40. 40. Characters <ul><li>Since every value is represented with bits (0s and 1s), we need a mapping for all these letters, digits, and signs. </li></ul><ul><li>This mapping is provided by a table of characters and their corresponding integer values. </li></ul><ul><ul><li>The most widely used table for this purpose is the ASCII table. </li></ul></ul>Fall 2008 CMPE 150 – Introduction to Computing
  41. 41. Characters <ul><li>The ASCII table contains the values for 256 values (of which only the first 128 are relevant for you). Each row of the table contains one character. The row number is called the ASCII code of the corresponding character. </li></ul><ul><ul><li>(The topic of character encoding is beyond the scope of this course. So, we will work with the simplified definition here.) </li></ul></ul>Fall 2008 CMPE 150 – Introduction to Computing
  42. 42. Characters <ul><li>Never memorize the ASCII codes. They are available in all programming books and the Internet. (Eg: http://www.ascii-code.com ) </li></ul><ul><li>What is important for us is the following three rules: </li></ul><ul><ul><li>All lowercase letters (a,b,c,...) are consecutive. </li></ul></ul><ul><ul><li>All uppercase letters (A,B,C,...) are consecutive. </li></ul></ul><ul><ul><li>All digits are consecutive. </li></ul></ul>Fall 2008 CMPE 150 – Introduction to Computing
  43. 43. ASCII table (partial) Fall 2008 CMPE 150 – Introduction to Computing ASCII code Symbol ASCII code Symbol ASCII code Symbol ASCII code Symbol ... ... 66 B 84 T 107 k 32 blank 67 C 85 U 108 l 37 % 68 D 86 V 109 m 42 * 69 E 87 W 110 n 43 + 70 F 88 X 111 o ... ... 71 G 89 Y 112 p 48 0 72 H 90 Z 113 q 49 1 73 I ... ... 114 r 50 2 74 J 97 a 115 s 51 3 75 K 98 b 116 t 52 4 76 L 99 c 117 u 53 5 77 M 100 d 118 v 54 6 78 N 101 e 119 w 55 7 79 O 102 f 120 x 56 8 80 P 103 g 121 y 57 9 81 Q 104 h 122 z ... ... 82 R 105 i ... ... 65 A 83 S 106 j    
  44. 44. Characters <ul><li>A character variable actually stores the ASCII value of the corresponding letter, digit, or sign. </li></ul><ul><li>I/O functions (printf(), scanf(), etc.) do the translation between the image of a character displayed on the screen and the ASCII code that is actually stored in the memory of the computer. </li></ul>Fall 2008 CMPE 150 – Introduction to Computing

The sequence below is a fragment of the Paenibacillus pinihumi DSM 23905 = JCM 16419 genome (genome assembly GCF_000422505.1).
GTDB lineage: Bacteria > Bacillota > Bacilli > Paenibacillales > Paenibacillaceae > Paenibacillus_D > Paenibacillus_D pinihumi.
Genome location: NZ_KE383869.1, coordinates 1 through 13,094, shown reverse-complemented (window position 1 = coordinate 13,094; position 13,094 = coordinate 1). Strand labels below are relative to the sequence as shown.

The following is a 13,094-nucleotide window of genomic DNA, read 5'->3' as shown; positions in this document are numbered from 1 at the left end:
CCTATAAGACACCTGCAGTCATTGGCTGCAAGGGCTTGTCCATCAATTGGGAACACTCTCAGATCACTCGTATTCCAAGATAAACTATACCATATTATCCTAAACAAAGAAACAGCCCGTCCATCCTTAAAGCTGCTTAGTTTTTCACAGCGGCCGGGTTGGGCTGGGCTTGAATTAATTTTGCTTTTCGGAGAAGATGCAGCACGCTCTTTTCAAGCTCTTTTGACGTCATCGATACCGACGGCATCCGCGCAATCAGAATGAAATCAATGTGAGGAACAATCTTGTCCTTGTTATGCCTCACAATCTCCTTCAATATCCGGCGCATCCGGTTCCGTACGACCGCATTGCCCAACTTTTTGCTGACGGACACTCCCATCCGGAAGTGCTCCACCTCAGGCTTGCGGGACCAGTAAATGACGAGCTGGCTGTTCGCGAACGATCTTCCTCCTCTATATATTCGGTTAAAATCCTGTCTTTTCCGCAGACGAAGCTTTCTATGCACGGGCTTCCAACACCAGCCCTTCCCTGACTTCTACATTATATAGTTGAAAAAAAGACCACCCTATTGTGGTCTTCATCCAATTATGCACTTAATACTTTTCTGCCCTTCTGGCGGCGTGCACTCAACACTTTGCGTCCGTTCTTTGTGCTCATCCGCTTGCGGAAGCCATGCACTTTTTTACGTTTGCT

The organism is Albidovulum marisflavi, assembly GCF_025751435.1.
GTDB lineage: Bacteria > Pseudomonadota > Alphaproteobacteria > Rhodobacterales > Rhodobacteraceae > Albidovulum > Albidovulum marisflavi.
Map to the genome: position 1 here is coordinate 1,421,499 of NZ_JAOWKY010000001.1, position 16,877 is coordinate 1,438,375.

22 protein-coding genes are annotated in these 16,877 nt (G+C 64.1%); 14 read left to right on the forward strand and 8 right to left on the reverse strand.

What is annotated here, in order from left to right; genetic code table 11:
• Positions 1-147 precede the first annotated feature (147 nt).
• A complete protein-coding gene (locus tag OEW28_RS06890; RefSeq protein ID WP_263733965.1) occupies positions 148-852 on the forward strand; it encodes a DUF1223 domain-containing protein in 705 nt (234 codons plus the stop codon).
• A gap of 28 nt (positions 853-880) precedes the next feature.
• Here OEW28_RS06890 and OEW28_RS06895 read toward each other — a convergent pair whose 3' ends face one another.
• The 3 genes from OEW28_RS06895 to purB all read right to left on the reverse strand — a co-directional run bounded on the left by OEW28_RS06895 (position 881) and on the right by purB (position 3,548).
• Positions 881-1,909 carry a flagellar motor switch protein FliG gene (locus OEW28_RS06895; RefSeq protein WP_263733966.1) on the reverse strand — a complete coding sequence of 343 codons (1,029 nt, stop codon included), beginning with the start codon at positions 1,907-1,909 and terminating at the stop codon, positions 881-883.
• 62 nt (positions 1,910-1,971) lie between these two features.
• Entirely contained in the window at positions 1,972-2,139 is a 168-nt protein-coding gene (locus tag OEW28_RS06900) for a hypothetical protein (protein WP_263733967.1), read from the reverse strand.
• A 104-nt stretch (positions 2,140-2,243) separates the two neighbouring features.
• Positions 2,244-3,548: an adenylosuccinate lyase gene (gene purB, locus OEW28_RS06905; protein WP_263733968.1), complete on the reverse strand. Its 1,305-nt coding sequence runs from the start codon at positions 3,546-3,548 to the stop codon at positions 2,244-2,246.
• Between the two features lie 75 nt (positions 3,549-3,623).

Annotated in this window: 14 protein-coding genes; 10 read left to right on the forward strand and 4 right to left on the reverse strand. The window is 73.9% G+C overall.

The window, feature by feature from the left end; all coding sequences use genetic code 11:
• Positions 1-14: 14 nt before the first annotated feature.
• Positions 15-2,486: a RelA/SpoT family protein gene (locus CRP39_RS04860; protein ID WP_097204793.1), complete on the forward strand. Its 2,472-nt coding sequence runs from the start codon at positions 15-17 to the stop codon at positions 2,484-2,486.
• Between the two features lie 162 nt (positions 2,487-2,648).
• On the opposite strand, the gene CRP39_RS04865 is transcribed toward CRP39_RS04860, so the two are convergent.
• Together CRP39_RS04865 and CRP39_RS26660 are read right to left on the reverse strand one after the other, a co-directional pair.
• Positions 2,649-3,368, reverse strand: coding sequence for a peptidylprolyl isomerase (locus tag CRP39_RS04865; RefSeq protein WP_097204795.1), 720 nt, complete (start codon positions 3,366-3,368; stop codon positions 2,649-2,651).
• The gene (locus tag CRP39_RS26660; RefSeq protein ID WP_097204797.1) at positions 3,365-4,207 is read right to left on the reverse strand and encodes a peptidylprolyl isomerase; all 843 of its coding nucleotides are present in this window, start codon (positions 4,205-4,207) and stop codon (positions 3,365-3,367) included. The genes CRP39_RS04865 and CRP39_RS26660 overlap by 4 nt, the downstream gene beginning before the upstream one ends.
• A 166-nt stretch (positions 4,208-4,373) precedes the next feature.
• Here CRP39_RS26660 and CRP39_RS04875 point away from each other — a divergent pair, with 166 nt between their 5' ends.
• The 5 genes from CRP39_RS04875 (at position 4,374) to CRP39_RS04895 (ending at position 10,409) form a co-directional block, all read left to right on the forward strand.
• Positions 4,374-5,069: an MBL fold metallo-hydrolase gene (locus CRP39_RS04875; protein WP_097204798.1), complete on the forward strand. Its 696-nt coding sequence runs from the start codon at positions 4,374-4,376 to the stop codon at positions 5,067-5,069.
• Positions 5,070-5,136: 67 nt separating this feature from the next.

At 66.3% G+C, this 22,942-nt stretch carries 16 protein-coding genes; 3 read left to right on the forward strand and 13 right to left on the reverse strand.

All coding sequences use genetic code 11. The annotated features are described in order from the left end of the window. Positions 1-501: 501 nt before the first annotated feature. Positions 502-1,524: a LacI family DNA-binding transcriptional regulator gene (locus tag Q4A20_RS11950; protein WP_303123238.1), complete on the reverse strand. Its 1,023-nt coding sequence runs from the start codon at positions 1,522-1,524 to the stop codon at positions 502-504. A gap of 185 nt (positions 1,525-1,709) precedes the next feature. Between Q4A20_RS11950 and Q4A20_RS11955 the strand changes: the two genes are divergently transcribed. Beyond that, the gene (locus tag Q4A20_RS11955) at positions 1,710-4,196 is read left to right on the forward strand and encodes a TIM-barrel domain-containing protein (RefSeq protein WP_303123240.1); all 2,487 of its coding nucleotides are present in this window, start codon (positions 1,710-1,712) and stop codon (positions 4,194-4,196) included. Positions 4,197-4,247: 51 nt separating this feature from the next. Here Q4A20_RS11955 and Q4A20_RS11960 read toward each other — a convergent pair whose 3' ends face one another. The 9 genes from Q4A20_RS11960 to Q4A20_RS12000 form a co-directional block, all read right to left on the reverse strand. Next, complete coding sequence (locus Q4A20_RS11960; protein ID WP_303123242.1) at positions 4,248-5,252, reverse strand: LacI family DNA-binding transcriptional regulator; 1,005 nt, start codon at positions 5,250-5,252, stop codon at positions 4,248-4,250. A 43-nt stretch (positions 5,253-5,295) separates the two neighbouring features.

45. 45. Characters <ul><li>Note that a and A have different ASCII codes ( 97 and 65 ). </li></ul><ul><li>You could also have a variable with name a . To differentiate between the variable and the character, we specify all characters in single quotes, such as ‘a’ . Variable names are never given in quotes. </li></ul><ul><ul><li>Example: char ch; </li></ul></ul><ul><ul><ul><li>ch=‘a’; </li></ul></ul></ul><ul><li>Note that using double quotes makes it a string (to be discussed later in the course) rather than a character. Thus, ‘a’ and &quot;a&quot; are different. </li></ul><ul><li>Similarly, 1 and ‘1’ are different. Former has the value 1 whereas the latter has the ASCII value of 49 . </li></ul>Fall 2008 CMPE 150 – Introduction to Computing
  46. 46. Characters <ul><li>Example: Consider the code segment below. </li></ul><ul><ul><ul><li>char ch; </li></ul></ul></ul><ul><ul><ul><li>ch=‘A’; </li></ul></ul></ul><ul><ul><ul><li>printf(&quot;Output is %c&quot;, ch); </li></ul></ul></ul><ul><li>The string in printf() is stored as </li></ul><ul><ul><ul><li>79,117,116,112,117,116,32,105,115,32,37,99 </li></ul></ul></ul><ul><ul><li>which are the ASCII codes of the characters in the string. </li></ul></ul><ul><li>When printf() is executed, it first replaces 37,99 ( %c ) with 65 ( A ), and then displays the corresponding characters on the screen. </li></ul>Fall 2008 CMPE 150 – Introduction to Computing
  47. 47. Constants <ul><li>Syntax: </li></ul><ul><ul><ul><li>#define constant_name constant_value </li></ul></ul></ul><ul><li>As the name implies, variables store values that vary while constants represent fixed values. </li></ul><ul><li>Note that there is no storage when you use constants. Actually, when you compiler your program, the compiler replaces the constant name with the value you defined. </li></ul><ul><li>The pre-processor replaces every occurrence of constant_name with everything that is to the right of constant_name in the definition. </li></ul><ul><ul><li>Note that there is no semicolon at the end of the definition. </li></ul></ul><ul><li>Conventionally, we use names in uppercase for constants. </li></ul>Fall 2008 CMPE 150 – Introduction to Computing
  48. 48. Enumerated type <ul><li>Used to define your own types. </li></ul><ul><li>Syntax: </li></ul><ul><ul><ul><li>enum type_name { </li></ul></ul></ul><ul><ul><ul><li>item_name =constant_int_value , ... </li></ul></ul></ul><ul><ul><ul><li>} variable_list ; </li></ul></ul></ul><ul><li>By default, the value of the first item is 0, and it increases by one for consecutive items. However, you may change the default value by specifying the constant value explicitly. </li></ul><ul><li>Eg: enum boolean {FALSE,TRUE} v1, v2; </li></ul><ul><ul><ul><li>enum days {SUN,MON,TUE,WED,THU,FRI,SAT}; </li></ul></ul></ul><ul><ul><ul><li>enum {one=1,five=5,six,seven,ten=10,eleven} num; </li></ul></ul></ul>Fall 2008 CMPE 150 – Introduction to Computing Text in green is optional